–COS-ORD, first class: meal served, and for remainder of flight, FAs used a cart to block off the front galley and sat behind the cart the rest of the flight, chatting. Coach passengers were left to bring trash from the initial beverage service up to the front of the aircraft to throw it away; no refills, etc. offered in first.
    –ORD-DCA, first class: now routine for FAs to serve nuts, meal, and dessert all on one tray, instead of separately

    It’s melting down. This is in addition, of course, to the first class domestic entree options now being exactly the same on all routes for 1.5 years.

  52. Sorry to hear you had such a lousy experience. I hope I have a better flight crew JFK-LHR in F next week.

    AA is so unpredictable. I’ve had excellent flight crews and hellish ones on myriad different routes. I’ve had wonderful FA’s offer excellent service on LGA-ORD flights; including always immediately taking and hanging coats, offering a full breakfast service (consistently offering coffee and refills of bagels and biscuits), and even offering the rest bottle of sparkling wine for my mimosa. I’ve also had awful experiences. On a flight from CDG-JFK in biz, I had an unpleasant senior FA (clearly nearing retirement) continuously ignore my request for a cup of tea. When I finally got it, it came with the trademark attitude. This pales in comparison to Emirates, where even in economy, FA’s happily bring a cup of tea (served rather nicely on Emirates in a real teacup) and even add a smile.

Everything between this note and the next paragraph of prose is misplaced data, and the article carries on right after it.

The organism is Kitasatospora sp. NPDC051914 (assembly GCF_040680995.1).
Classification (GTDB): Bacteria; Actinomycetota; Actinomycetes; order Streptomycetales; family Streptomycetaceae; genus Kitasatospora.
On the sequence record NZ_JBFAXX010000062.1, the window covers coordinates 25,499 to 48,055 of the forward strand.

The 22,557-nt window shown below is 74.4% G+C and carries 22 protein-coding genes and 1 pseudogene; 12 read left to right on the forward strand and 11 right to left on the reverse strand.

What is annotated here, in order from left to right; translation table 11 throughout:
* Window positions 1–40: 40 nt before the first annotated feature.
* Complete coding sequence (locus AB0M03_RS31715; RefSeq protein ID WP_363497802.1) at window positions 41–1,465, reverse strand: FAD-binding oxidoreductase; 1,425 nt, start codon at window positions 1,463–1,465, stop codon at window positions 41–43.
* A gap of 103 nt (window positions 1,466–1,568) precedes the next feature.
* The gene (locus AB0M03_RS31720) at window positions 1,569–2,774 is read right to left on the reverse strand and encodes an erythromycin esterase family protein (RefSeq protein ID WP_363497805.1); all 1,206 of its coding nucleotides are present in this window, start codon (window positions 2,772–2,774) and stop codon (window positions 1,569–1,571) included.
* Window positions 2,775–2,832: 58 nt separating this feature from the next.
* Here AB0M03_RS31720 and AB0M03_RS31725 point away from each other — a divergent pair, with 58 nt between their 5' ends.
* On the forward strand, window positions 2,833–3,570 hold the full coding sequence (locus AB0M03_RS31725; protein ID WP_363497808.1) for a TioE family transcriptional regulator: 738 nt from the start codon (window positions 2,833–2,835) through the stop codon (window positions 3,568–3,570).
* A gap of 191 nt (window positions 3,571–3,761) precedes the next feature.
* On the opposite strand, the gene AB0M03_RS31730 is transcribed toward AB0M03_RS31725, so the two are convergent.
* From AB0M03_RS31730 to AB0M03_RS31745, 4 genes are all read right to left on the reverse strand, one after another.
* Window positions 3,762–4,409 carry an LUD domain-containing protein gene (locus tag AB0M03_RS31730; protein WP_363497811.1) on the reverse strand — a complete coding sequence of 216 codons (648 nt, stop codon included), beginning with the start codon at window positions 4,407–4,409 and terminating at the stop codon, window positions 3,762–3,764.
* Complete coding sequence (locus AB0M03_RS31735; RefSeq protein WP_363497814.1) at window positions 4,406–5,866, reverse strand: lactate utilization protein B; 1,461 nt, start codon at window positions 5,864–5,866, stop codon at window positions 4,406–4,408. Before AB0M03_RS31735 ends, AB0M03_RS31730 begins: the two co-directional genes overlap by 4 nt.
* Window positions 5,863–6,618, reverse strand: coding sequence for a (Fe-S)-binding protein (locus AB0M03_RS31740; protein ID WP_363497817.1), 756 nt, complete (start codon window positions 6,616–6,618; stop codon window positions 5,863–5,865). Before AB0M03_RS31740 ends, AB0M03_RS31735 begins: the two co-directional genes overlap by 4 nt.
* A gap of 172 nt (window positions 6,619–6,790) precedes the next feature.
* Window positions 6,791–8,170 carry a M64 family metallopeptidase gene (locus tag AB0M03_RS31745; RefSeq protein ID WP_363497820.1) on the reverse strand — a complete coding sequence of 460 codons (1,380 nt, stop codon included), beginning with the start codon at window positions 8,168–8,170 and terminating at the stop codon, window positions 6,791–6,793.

Hoping for a better experience on my upcoming AA flights.

  53. The worst FA experience for me was in economy on Delta on a flight from FCO to ATL. My experience in international J on AA has been good, not great. Nothing even remotely as bad as Lucky’s exchange. The gate agents are usually the ones with the bad attitudes in my experience. And they seem to enjoy it.

  54. @Lucky